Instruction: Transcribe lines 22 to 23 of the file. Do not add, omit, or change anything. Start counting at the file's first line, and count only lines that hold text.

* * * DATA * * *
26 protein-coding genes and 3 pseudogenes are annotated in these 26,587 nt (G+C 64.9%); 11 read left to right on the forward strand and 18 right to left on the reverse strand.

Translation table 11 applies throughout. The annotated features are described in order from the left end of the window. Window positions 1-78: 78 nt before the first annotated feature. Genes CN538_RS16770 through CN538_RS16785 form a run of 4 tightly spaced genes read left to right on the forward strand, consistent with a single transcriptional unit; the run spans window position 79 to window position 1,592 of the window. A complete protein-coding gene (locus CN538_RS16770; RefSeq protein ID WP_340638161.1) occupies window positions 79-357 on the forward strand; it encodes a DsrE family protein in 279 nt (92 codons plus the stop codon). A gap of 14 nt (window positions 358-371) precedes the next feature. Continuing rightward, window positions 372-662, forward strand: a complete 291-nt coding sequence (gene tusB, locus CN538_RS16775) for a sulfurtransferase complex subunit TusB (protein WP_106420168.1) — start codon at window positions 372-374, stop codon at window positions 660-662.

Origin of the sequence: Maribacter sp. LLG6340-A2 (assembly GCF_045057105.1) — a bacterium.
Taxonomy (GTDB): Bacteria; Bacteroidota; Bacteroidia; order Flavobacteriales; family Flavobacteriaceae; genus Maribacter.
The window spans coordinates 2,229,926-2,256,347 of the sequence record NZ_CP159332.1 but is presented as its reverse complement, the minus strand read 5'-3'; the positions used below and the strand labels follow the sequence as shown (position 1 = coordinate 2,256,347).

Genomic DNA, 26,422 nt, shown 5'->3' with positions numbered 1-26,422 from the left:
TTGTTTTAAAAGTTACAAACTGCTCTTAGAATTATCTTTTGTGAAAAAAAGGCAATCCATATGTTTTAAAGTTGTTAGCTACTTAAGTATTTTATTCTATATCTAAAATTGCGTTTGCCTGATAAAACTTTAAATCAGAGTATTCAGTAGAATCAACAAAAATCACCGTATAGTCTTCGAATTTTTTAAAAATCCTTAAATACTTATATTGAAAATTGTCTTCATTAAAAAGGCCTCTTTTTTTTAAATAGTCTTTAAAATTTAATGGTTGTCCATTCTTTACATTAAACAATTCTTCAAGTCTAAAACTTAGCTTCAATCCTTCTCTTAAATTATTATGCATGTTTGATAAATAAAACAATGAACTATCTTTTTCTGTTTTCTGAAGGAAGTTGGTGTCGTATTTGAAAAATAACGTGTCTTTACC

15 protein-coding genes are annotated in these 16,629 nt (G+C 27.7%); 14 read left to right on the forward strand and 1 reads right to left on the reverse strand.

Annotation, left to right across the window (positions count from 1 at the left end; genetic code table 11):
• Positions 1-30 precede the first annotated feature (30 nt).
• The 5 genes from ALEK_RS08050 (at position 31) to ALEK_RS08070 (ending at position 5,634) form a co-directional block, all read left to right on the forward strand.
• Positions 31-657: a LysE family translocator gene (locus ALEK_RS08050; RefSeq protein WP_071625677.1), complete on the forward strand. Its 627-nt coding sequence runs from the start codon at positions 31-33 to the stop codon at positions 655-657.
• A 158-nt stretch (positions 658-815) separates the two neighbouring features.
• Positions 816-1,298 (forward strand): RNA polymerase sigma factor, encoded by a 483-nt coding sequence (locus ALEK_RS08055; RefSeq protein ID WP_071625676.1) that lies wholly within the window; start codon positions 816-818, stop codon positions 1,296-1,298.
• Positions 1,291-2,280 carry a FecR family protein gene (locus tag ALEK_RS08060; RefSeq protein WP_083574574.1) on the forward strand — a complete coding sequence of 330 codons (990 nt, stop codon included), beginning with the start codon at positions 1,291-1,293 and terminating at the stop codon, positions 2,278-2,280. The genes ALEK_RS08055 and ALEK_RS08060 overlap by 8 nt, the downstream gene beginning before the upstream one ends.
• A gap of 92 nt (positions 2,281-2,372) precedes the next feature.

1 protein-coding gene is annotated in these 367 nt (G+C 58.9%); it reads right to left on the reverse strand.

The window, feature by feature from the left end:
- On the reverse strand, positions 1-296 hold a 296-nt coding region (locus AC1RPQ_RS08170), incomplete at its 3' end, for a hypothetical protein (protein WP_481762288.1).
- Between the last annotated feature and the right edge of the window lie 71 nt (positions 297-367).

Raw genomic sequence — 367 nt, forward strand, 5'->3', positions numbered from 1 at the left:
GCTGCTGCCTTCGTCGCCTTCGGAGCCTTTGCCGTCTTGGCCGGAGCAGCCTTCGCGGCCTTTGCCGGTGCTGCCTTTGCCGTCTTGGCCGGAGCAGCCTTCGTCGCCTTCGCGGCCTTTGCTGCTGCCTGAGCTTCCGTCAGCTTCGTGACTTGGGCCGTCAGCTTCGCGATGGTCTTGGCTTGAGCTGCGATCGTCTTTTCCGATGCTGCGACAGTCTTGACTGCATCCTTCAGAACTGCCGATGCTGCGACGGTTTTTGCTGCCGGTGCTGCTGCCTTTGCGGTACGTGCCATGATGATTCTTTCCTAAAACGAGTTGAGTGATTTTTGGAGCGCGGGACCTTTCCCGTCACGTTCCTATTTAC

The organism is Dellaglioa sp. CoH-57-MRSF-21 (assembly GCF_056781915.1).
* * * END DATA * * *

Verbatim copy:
GCTGCTGCCTTCGTCGCCTTCGGAGCCTTTGCCGTCTTGGCCGGAGCAGCCTTCGCGGCCTTTGCCGGTGCTGCCTTTGCCGTCTTGGCCGGAGCAGCCTTCGTCGCCTTCGCGGCCTTTGCTGCTGCCTGAGCTTCCGTCAGCTTCGTGACTTGGGCCGTCAGCTTCGCGATGGTCTTGGCTTGAGCTGCGATCGTCTTTTCCGATGCTGCGACAGTCTTGACTGCATCCTTCAGAACTGCCGATGCTGCGACGGTTTTTGCTGCCGGTGCTGCTGCCTTTGCGGTACGTGCCATGATGATTCTTTCCTAAAACGAGTTGAGTGATTTTTGGAGCGCGGGACCTTTCCCGTCACGTTCCTATTTAC

The organism is Dellaglioa sp. CoH-57-MRSF-21 (assembly GCF_056781915.1).